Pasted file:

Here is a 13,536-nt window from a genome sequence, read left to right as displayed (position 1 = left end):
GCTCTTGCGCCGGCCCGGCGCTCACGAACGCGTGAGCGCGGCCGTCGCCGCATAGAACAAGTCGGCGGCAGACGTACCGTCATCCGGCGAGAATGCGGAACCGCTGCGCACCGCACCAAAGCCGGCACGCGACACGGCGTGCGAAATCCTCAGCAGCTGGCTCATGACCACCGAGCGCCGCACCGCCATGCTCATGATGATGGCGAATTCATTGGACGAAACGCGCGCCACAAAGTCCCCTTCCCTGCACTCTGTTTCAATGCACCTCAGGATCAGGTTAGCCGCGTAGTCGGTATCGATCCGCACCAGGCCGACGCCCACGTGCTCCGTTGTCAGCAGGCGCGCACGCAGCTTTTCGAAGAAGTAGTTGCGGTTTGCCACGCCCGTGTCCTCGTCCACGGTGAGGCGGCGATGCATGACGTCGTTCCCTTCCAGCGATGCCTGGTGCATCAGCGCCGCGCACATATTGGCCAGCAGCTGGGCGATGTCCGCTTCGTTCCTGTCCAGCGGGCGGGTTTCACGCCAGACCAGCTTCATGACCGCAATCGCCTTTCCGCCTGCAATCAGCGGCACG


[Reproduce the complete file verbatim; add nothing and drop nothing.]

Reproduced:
Here is a 13,536-nt window from a genome sequence, read left to right as displayed (position 1 = left end):
GCTCTTGCGCCGGCCCGGCGCTCACGAACGCGTGAGCGCGGCCGTCGCCGCATAGAACAAGTCGGCGGCAGACGTACCGTCATCCGGCGAGAATGCGGAACCGCTGCGCACCGCACCAAAGCCGGCACGCGACACGGCGTGCGAAATCCTCAGCAGCTGGCTCATGACCACCGAGCGCCGCACCGCCATGCTCATGATGATGGCGAATTCATTGGACGAAACGCGCGCCACAAAGTCCCCTTCCCTGCACTCTGTTTCAATGCACCTCAGGATCAGGTTAGCCGCGTAGTCGGTATCGATCCGCACCAGGCCGACGCCCACGTGCTCCGTTGTCAGCAGGCGCGCACGCAGCTTTTCGAAGAAGTAGTTGCGGTTTGCCACGCCCGTGTCCTCGTCCACGGTGAGGCGGCGATGCATGACGTCGTTCCCTTCCAGCGATGCCTGGTGCATCAGCGCCGCGCACATATTGGCCAGCAGCTGGGCGATGTCCGCTTCGTTCCTGTCCAGCGGGCGGGTTTCACGCCAGACCAGCTTCATGACCGCAATCGCCTTTCCGCCTGCAATCAGCGGCACG